House bill puts state student-loan jobs in danger

The U.S. House of Representatives is nearing a vote to push private lenders
out of the federal college loan business—a move that could cost Indiana hundreds of jobs.
Lawmakers debated
a student aid bill yesterday that has widespread support, including from the White House. The measure is expected to win passage
today and go next to the Senate.
Proponents of putting the government in charge of all federal loans say it would
save an estimated $87 billion, though the figure has been disputed.
But private lenders
such as Virginia-based Sallie Mae, which employs 1,600 in Fishers and 700 in Muncie, fear the proposal would cause massive
job cuts within the industry.
Sallie Mae,
the largest student loan provider, said it could cut about one-third of its 8,500 employees nationwide and close some offices.
The company is uncertain how many jobs could be affected in Indiana, however.
Sallie Mae executives were at the company’s Fishers and Muncie offices last month, while
holding a series of town hall meetings and petition drives in Pennsylvania, Florida, Delaware, New York and Indiana.
Jon Kroehler, a Sallie Mae vice president and the
company’s top executive in Indiana, said during the visit that passage of the proposal would be catastrophic.
“It would force the company to take a fresh
look and go through a complete restructuring,” he said.
The legislation would boost Pell Grants for needy students and pay for a new college completion fund, community
college reforms and more college aid for veterans.
"No student in this great country of ours should have to
mortgage their future to pursue their dreams," said the bill’s sponsor, California Democratic Rep. George Miller, chairman
of the House Education and Labor Committee.
Yet the money also would be spent on things that don’t help pay for
college, such as construction at K-12 schools and new preschool programs.
And while the measure would increase Pell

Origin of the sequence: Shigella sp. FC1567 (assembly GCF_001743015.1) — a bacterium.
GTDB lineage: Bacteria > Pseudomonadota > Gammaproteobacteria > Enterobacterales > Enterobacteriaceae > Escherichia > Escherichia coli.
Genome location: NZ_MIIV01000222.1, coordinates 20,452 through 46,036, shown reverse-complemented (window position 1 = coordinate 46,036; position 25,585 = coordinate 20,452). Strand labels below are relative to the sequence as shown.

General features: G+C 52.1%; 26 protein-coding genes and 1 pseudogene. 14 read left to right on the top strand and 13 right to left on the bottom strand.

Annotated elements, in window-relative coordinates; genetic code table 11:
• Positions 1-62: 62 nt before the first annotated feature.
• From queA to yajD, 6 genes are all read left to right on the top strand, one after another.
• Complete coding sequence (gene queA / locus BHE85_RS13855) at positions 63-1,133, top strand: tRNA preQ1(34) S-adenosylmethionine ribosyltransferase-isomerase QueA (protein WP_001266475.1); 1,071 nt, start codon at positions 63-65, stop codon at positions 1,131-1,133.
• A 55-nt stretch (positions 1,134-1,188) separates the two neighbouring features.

Grants, it would do nothing to curb college costs, which rise much faster than Pell Grants do.
Changes in federal
student aid would fulfill a campaign promise by President Barack Obama and transform a long-standing partnership between the
government and the private sector.
Republican critics argue it is wrong to put the government in near-total control
of student lending.
"Ask yourselves whether another government takeover is what we need right now," said
Minnesota Rep. John Kline, senior Republican on the Education Committee.
Many also worry about job losses in their
The measure would end the subsidized loan program under which private lenders made $56 billion in loans
backed by the government to more than 6 million students last year, compared with $14 billion in direct loans from the government.
Private lenders employ more than 30,000 people whose jobs depend on the subsidized loan program, and the industry says many
would be laid off.
Democratic Rep. David Wu of Oregon said lenders still could make all the loans they want. "What
will not happen anymore is making those student loans with taxpayer subsidies," he said.
As consumers, college
students probably wouldn’t notice any difference in their loans, which they would get through their schools. Broadly speaking,
the bill doesn’t do much to make loans cheaper or help pay them off.
It does keep interest rates for some federal
loans—those based on need—from jumping from 3.4 percent currently to 6.8 percent as scheduled in 2012. Interest
rates for most other loans would remain at 6.8 percent.
Under the measure, Pell Grant amounts would rise slightly
more than inflation over the next decade, increasing on average by about 2.6 percent yearly, according to the bill’s sponsors.
bill marks the first time lawmakers have ever agreed to a long-term annual increase in the program. Pell Grants have always
depended on annual spending bills and on occasion have stayed flat or been cut when lawmakers came under pressure to reduce
However, the bill does not actually change the situation. Obama originally proposed to take Pell Grants
out of lawmakers’ hands entirely, making the program an entitlement like Social Security and Medicare, which would have cost
an estimated $117 billion — more than lawmakers have to spend.

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